This is where personal walls come in handy.
We think of walls as being bad things -- shutting people out. And sometimes, walls can be bad; we all need a bit of human interaction. On the other hand, walls can also be protective -- keeping people out. There's a subtle, but important, distinction in there.
It is okay, I have recently learned, to be self-protective on occasion. (It took me ever so long to learn this lesson.) We cannot change other people: we cannot cajole or scold or just plain talk them into being the way we would like them to be. The self-centered will always be self-centered; the angry will be angry, the annoying will be annoying. People are imperfect. Such it is.
What we can do, is to give ourselves permission not to engage with these people. (And not to feel guilty about not engaging.) We can try to let the things people say go in one ear and out of the other. We can attend gatherings for the minimum amount of polite time and then excuse ourselves. We can shop online instead of in stores. We can allow others to tackle difficult conversations in person, and can take advantage of the comfortable medium of e-mail instead.
Self-preservation. We think of it as being a primitive trait -- the "fight or flight" of small mammals. Yet, in truth, it is a trait that extends well into even the most evolved of creatures. Sometimes, self-preservation means putting up little (or not-so-little) mental walls, even against familiars. It seems callous -- yet isn't that, after all, what a "callus" literally is? A hardened point, a protective growth of skin or of bone or of tissue at a place where friction or injury has happened previously? It is necessary. Protective.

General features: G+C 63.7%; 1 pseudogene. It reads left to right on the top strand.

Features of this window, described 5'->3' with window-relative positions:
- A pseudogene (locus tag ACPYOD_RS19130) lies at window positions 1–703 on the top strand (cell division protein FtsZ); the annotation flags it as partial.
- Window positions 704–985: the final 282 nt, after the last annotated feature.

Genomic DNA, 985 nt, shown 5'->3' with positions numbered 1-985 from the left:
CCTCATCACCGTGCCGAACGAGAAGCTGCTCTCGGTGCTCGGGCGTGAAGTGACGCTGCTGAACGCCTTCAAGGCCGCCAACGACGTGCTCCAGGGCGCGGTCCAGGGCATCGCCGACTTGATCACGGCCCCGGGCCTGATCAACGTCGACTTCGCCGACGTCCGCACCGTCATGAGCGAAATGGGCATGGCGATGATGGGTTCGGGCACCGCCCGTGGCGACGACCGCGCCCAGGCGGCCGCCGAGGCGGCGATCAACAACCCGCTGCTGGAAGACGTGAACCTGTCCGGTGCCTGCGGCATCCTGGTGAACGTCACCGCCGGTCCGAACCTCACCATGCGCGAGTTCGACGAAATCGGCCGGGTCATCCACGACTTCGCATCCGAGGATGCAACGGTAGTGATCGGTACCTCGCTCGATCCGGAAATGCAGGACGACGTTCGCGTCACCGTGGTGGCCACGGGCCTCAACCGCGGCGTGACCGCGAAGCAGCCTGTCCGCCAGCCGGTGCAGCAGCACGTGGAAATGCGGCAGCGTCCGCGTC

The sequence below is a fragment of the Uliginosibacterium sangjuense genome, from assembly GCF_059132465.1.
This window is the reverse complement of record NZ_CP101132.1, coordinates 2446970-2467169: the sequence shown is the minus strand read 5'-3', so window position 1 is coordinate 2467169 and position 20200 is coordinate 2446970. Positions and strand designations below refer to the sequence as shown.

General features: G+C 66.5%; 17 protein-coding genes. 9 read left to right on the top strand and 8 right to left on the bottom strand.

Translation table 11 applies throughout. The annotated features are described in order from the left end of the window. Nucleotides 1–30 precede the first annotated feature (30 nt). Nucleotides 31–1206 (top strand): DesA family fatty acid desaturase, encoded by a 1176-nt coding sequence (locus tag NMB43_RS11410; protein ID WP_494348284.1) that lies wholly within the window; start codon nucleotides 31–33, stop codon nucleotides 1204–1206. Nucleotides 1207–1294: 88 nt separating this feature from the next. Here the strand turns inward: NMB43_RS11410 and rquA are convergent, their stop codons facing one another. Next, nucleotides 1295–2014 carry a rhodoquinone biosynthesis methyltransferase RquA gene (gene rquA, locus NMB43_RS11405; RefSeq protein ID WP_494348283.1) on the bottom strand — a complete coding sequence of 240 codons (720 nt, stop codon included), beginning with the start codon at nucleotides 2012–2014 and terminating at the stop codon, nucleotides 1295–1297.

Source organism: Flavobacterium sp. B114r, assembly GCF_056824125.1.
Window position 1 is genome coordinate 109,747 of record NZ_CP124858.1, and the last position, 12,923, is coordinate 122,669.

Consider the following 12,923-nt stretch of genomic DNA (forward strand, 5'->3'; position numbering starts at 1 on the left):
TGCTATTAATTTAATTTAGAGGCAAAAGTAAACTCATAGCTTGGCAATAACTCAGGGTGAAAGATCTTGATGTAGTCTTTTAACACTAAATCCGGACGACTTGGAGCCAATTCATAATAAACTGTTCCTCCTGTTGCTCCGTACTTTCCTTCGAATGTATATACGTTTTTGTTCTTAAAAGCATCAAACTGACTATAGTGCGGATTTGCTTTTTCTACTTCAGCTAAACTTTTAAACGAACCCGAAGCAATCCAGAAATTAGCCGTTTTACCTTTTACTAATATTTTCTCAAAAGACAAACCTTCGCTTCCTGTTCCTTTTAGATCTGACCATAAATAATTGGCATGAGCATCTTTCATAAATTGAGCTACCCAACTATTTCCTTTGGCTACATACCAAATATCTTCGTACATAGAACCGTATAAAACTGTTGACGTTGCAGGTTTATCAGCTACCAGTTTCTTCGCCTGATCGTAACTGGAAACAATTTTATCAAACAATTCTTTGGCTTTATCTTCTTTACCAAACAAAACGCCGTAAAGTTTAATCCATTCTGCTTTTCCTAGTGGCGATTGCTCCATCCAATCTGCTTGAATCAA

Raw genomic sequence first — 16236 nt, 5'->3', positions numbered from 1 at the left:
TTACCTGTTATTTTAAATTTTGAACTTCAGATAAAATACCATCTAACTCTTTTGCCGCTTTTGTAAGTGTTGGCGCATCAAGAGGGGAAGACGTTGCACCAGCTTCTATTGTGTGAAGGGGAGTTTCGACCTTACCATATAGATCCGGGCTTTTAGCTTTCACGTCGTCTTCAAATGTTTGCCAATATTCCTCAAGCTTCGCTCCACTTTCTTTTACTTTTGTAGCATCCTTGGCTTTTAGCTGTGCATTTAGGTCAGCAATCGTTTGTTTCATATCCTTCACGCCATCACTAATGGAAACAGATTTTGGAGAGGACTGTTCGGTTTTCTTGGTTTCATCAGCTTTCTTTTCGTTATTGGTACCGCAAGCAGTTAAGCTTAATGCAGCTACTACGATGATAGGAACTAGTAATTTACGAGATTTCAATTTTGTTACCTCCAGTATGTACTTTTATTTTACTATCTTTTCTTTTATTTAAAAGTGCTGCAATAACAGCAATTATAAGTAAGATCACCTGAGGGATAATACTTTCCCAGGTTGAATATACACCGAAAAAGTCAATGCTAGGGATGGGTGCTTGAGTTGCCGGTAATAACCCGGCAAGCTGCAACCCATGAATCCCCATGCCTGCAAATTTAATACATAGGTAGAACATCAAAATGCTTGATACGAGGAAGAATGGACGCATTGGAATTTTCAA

"I do not want to be hardened," I think. Yet I do not want to be damaged, either -- and the risks of hurt and of exhaustion and of giving away too many pieces of self are very concrete risks. Like a moulting crustacean, I risk tremendous vulnerability without an intact shell. Thus, the walls.
In the overarching scheme of things, it will be necessary to take care of myself on occasion. No one else will do so. And only by protecting myself, will I have the strength I need to do what I enjoy most -- tending to others.
As the flight attendants say: put the oxygen mask on yourself first, before assisting others.
Behold, the walls I am building. They are good walls. I will build them, and repair them, and keep them in good order. And perhaps, in due course, I can give myself a bit of protection.